Summer of Katya was quite different from his other stuff, frankly I didn't care much for it or rather was disappointed by it. Shibumi is much better. I also liked The Eiger Sanction, which was made into a pretty decent Clint Eastwood movie but fairly different in tone from the book.

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    • #3
      So Eiger Sanction and Loo Sanction are pretty good, too? I gather from reading the (somewhat pretentious) Trevanian.com that Trevanian intended those novels as a satire of the super-spy, James Bond/Our Man Flint-type novels.

      I'm a bit worried that Trevanian fans are a bit like Tom Waits fans - the object of their affection is worthy of devotion, to be sure, but that devotion can be excessive.

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      • #4
        Also, Neil, did you read The Main? Hot damn is that good.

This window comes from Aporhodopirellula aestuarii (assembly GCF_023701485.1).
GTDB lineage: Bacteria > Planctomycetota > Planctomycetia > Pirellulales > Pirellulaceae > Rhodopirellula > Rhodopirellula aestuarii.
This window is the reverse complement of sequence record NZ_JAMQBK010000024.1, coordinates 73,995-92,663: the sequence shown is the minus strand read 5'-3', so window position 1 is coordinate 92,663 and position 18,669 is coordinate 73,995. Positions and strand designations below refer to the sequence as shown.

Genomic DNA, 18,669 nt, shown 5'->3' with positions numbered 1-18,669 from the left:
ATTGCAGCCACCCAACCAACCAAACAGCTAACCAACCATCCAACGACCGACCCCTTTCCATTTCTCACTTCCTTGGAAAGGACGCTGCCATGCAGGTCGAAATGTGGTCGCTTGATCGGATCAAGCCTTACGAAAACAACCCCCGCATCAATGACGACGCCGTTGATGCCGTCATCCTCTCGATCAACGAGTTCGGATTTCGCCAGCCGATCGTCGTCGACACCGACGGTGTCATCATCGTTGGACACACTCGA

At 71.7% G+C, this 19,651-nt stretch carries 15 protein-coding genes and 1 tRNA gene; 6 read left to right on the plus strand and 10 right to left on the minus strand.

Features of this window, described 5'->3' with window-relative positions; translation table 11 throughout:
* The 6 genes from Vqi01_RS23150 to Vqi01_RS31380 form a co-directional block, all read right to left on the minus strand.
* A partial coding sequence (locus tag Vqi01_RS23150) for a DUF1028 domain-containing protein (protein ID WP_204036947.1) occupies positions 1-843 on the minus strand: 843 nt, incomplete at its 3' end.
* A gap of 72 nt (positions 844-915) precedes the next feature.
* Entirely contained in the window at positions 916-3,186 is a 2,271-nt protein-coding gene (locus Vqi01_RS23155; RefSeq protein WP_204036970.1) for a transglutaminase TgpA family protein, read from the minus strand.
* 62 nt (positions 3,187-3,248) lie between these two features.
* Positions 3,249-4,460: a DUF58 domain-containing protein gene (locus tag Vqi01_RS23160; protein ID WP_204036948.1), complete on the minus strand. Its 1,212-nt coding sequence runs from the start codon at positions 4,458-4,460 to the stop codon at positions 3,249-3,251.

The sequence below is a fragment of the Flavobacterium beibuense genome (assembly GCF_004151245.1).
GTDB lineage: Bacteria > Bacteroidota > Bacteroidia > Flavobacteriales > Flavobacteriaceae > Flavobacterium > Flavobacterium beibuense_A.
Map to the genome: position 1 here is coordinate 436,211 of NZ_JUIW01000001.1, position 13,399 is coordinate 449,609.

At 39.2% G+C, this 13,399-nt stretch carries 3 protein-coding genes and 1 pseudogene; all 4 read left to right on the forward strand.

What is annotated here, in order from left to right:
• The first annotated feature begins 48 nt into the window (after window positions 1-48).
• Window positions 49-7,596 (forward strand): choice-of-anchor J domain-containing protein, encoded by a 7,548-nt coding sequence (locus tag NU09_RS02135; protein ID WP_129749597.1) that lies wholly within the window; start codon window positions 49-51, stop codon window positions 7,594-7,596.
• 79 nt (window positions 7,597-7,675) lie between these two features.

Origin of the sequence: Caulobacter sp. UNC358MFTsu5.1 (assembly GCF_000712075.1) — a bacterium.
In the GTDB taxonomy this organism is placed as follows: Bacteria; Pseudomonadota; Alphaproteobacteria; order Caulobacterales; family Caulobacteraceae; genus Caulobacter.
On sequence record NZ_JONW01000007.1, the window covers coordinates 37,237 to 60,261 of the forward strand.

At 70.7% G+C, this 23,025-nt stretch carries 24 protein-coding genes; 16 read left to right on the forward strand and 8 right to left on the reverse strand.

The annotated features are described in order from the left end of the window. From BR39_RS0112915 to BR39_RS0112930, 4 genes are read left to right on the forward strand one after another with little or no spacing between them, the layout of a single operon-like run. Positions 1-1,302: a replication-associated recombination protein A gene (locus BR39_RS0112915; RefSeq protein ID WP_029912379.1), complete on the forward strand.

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        • #5
          Haven't read the book but I love the word Shibumi="effortless perfection".

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          • #6
            The "sanction" novels read like a warm-up for Shibumi. He was fleshing out some of the ideas for his protagonist. There's an element of Bond satire in there, but also some interesting characters and very entertaining thriller plots. But you could say that about Shibumi, too. Katya was a much more straight drama as I recall, but it's been years since I've read it.

            I don't think I ever read The Main, I should look for that.

            BTW I like Waits, too, but I'm not fanatical about either him or Trevanian. If you like Waits, you should pick up "Temptation", an album of Waits covers by Holly Cole, Canada's best jazz singer.